But it is not the time of old it is the 1970s. The ordinary life of the 1970s, like going to the local pub, wearing lycra and denims and dancing to Saturday Night Fever, is balanced with the extraordinary, because these people live in a castle and for part of their days the group become medieval people in manner and dress. They spend their time living in two very different worlds.

Ghostly whispers and sightings in the castle, lead the group to call upon the spirits with an Ouija board to attempt to communicate with the ghosts of Gwrych. The message they receive forewarns them that they dwell near the ‘bloodiest battlefield of the dead,’ and that they ‘must leave or blood mark the hills once more.’ The group discover that the battlefield lies west of the castle and is known as ‘The Field of Corpses.’ When the warning is ignored, mysterious occurrences take place and a death amongst the Crossed Lances follows swiftly.

Did someone push the glass? Did someone murder the victim? Is the suspect of flesh and blood or was the death down to the ghostly beings that are said to wonder the grounds of Gwrych? Determined to find out Karina searches for the truth, but can she discover the reality of the situation before it is too late…or will she become the next target.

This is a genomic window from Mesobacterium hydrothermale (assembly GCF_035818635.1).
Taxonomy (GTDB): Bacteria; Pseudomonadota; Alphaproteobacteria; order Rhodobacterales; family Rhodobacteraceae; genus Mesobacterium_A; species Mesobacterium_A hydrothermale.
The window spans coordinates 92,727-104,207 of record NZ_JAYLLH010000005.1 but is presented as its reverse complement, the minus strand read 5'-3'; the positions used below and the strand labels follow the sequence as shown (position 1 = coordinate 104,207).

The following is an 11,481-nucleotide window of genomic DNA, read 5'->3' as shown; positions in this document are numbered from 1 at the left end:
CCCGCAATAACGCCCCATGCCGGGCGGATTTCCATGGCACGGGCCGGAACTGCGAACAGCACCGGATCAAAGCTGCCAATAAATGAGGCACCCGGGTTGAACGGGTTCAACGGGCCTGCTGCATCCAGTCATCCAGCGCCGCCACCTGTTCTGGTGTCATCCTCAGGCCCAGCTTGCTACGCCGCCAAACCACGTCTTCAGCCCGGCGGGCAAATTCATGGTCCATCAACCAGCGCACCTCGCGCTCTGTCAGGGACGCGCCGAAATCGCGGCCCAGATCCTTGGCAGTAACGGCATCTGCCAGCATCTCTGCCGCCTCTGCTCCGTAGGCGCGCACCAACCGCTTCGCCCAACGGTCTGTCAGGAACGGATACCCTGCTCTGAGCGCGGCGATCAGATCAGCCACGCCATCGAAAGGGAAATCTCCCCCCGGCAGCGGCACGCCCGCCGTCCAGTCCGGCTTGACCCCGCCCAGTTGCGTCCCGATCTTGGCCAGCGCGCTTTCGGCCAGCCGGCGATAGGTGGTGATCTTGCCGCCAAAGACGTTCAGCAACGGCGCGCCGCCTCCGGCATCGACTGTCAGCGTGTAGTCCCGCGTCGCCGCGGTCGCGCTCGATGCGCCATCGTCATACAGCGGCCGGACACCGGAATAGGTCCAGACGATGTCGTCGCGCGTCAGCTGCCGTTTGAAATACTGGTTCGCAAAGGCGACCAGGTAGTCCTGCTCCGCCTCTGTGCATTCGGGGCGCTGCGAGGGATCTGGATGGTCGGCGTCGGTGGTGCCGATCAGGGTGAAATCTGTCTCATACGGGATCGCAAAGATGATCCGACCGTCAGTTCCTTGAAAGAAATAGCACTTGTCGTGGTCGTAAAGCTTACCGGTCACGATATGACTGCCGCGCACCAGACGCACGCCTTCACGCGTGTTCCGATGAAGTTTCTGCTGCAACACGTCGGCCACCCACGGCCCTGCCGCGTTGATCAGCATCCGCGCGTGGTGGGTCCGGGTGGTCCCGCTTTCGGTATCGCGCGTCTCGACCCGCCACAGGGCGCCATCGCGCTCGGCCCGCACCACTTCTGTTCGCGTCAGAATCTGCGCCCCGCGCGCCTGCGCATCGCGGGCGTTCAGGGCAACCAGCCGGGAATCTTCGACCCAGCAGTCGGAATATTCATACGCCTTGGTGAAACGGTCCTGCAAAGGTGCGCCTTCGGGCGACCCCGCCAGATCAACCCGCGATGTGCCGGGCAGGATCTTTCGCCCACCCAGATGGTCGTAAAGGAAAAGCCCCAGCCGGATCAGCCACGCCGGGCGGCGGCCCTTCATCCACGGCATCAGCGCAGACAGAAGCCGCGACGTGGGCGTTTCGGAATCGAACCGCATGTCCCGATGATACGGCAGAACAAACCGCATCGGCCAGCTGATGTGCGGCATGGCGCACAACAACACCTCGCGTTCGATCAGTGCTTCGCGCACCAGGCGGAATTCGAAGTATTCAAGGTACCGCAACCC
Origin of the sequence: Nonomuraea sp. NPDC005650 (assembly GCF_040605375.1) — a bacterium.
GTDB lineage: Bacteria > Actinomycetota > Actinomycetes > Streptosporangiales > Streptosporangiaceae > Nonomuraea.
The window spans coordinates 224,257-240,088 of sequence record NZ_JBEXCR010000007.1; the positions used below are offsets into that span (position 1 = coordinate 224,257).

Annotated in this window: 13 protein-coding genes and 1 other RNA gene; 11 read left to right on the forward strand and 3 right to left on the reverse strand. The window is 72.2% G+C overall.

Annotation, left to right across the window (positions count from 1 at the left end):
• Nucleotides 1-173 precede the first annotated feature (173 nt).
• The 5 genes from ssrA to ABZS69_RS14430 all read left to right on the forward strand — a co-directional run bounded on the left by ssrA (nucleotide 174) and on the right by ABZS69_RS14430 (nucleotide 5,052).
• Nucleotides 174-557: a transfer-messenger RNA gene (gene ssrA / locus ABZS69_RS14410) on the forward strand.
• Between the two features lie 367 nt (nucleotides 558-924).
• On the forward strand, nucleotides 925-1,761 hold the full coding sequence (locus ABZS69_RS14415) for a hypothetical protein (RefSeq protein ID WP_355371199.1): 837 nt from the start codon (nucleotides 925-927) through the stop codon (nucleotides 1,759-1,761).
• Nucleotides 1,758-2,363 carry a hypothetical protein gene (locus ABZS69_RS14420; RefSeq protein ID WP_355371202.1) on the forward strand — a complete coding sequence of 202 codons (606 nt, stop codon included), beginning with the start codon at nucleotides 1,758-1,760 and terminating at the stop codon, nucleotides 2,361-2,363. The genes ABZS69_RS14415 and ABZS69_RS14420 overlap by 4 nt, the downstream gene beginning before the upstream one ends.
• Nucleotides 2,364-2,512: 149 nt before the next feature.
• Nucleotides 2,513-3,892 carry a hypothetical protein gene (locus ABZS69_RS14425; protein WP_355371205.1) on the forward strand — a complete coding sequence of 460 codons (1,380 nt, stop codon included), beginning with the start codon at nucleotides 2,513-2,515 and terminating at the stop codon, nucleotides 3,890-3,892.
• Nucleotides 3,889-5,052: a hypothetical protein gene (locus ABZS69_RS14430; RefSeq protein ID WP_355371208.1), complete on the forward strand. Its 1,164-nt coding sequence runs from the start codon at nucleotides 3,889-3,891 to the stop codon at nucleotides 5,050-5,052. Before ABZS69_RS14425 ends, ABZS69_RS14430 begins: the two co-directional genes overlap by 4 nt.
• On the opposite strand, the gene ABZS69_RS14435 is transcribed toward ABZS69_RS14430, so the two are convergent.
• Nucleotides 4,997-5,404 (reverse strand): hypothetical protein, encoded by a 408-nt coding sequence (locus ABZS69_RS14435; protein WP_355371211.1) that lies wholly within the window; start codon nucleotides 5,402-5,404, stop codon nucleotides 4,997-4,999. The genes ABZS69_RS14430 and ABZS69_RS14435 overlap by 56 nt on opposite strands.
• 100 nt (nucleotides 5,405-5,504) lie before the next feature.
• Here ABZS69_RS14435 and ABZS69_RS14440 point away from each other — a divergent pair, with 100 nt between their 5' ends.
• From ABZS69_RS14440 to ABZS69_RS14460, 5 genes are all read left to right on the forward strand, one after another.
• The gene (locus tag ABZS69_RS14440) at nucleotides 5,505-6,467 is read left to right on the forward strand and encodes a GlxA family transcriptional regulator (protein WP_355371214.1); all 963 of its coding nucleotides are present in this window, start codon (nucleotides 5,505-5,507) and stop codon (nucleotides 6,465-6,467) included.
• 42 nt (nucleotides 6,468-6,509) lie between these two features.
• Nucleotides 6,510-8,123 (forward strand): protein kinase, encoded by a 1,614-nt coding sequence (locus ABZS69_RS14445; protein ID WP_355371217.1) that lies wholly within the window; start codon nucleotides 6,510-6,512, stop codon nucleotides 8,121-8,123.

Karen’s daughter Sara goes on to say:

The reason for my interest in Gwrych Castle is that my mother was actually a member of the Crossed Lances, she was a damsel, horse groom, a cook, and she and the others all lived in and took care of the castle. The collaboration of the old medieval time and the modern time of the 1970s, the castle’s past and their present is what I feel can make a murder mystery story set there work well.